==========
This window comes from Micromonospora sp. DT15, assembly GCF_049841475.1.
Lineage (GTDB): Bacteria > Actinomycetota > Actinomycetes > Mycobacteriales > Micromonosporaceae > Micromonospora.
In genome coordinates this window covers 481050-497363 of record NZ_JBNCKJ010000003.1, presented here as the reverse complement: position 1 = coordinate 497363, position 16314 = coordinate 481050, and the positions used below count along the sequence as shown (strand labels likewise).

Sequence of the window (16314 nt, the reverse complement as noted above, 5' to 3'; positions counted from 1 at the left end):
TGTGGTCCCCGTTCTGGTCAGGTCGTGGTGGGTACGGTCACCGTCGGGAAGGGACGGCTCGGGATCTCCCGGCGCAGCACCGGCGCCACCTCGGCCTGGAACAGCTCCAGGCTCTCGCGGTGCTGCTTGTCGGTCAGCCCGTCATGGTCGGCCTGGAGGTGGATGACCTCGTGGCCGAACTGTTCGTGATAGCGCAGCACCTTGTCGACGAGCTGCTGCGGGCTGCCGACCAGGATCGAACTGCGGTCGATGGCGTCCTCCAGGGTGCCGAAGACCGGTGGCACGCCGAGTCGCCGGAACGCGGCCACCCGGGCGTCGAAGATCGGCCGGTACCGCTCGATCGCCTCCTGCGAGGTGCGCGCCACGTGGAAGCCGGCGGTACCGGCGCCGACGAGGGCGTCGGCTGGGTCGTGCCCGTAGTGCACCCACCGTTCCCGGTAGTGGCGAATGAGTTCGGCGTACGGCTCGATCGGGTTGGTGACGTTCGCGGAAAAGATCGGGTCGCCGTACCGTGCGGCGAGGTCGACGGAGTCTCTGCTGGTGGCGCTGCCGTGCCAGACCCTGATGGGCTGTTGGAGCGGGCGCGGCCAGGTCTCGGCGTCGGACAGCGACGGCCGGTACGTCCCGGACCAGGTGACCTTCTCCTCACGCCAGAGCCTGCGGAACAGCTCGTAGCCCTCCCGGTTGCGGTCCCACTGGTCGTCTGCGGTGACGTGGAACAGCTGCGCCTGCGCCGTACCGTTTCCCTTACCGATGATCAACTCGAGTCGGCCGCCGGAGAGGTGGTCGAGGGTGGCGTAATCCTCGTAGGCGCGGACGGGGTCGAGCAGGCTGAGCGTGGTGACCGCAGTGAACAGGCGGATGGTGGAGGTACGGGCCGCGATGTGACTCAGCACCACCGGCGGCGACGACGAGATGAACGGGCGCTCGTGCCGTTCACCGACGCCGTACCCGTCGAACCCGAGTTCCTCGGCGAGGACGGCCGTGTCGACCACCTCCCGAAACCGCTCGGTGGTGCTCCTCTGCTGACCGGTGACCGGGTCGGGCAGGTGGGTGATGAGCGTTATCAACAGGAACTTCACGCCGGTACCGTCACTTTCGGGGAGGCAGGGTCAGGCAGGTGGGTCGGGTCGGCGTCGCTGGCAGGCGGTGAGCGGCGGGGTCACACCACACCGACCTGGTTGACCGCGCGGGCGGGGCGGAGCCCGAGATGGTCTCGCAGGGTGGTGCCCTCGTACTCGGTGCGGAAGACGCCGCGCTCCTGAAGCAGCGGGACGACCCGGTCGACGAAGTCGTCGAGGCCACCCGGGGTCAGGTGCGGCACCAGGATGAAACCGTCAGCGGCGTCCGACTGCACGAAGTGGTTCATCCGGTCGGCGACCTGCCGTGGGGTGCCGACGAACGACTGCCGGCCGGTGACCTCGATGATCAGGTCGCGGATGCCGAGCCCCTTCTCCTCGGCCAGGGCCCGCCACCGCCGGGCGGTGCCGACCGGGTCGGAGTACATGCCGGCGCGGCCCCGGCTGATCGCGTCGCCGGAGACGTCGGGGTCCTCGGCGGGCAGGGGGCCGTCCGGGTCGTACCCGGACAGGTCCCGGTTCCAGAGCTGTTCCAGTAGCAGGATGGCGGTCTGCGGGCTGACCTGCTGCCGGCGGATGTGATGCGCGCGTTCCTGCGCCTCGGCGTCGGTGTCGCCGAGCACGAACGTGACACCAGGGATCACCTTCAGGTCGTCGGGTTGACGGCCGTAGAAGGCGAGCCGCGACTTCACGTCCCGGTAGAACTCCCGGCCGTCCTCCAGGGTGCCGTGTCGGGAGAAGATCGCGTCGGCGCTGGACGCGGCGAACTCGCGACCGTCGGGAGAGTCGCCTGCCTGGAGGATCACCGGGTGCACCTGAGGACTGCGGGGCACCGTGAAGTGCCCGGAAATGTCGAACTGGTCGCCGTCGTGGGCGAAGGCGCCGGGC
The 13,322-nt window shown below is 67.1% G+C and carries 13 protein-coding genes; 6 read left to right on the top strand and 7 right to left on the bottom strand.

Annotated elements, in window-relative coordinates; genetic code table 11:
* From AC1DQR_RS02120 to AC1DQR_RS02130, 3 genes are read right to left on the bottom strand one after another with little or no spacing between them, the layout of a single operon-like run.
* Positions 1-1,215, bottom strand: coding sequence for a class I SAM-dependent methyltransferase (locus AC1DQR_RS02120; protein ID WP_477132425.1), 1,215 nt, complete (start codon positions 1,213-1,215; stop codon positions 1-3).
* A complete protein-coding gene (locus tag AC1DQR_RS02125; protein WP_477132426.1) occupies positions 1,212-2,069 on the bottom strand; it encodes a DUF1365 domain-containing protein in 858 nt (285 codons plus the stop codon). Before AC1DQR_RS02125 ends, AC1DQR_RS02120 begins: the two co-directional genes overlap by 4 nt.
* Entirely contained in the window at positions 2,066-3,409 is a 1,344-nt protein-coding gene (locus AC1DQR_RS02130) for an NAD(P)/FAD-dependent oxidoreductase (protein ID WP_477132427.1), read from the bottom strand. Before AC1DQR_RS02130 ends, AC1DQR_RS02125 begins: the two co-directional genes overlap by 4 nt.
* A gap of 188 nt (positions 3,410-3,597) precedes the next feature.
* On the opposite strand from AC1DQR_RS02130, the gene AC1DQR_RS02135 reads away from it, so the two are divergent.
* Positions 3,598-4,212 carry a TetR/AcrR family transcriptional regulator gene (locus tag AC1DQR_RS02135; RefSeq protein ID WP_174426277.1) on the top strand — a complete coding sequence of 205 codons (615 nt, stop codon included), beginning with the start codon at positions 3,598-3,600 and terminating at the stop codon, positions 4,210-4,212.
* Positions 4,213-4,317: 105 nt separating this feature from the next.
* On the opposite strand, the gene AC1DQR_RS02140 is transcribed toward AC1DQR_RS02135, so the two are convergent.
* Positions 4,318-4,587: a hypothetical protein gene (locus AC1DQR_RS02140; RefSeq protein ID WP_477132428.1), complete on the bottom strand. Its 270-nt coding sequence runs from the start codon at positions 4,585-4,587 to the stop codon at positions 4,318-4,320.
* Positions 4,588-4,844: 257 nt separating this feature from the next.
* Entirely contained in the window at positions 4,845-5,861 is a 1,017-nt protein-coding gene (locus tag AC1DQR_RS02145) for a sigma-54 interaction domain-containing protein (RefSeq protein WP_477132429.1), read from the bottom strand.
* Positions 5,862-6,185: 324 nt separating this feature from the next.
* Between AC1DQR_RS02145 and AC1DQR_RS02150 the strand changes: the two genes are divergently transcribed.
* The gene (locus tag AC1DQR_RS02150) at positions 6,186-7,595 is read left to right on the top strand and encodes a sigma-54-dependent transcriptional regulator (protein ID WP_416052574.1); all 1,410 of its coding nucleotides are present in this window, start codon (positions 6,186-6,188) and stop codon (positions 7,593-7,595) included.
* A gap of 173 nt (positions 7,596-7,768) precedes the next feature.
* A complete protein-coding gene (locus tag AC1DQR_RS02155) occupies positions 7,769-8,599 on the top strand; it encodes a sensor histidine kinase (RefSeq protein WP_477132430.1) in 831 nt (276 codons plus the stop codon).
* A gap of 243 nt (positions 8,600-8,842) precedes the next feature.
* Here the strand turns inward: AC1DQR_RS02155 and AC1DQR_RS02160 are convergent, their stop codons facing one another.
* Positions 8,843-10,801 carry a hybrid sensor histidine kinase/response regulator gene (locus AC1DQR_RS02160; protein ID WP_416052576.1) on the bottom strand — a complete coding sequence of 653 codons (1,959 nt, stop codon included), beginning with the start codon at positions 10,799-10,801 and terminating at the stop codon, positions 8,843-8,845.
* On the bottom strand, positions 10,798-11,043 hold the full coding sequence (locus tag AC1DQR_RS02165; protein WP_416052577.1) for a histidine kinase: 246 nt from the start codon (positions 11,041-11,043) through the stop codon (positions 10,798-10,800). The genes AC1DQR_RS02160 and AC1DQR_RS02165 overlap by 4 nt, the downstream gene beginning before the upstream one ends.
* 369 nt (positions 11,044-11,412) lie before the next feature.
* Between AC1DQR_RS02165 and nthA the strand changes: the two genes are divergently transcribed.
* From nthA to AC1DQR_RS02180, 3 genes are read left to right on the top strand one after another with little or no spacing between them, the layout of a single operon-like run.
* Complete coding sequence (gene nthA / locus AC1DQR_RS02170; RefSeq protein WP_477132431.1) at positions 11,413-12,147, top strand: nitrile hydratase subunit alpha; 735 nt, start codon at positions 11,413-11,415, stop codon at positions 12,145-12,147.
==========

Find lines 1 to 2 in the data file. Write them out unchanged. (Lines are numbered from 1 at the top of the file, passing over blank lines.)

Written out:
This window comes from Micromonospora sp. DT15, assembly GCF_049841475.1.
Lineage (GTDB): Bacteria > Actinomycetota > Actinomycetes > Mycobacteriales > Micromonosporaceae > Micromonospora.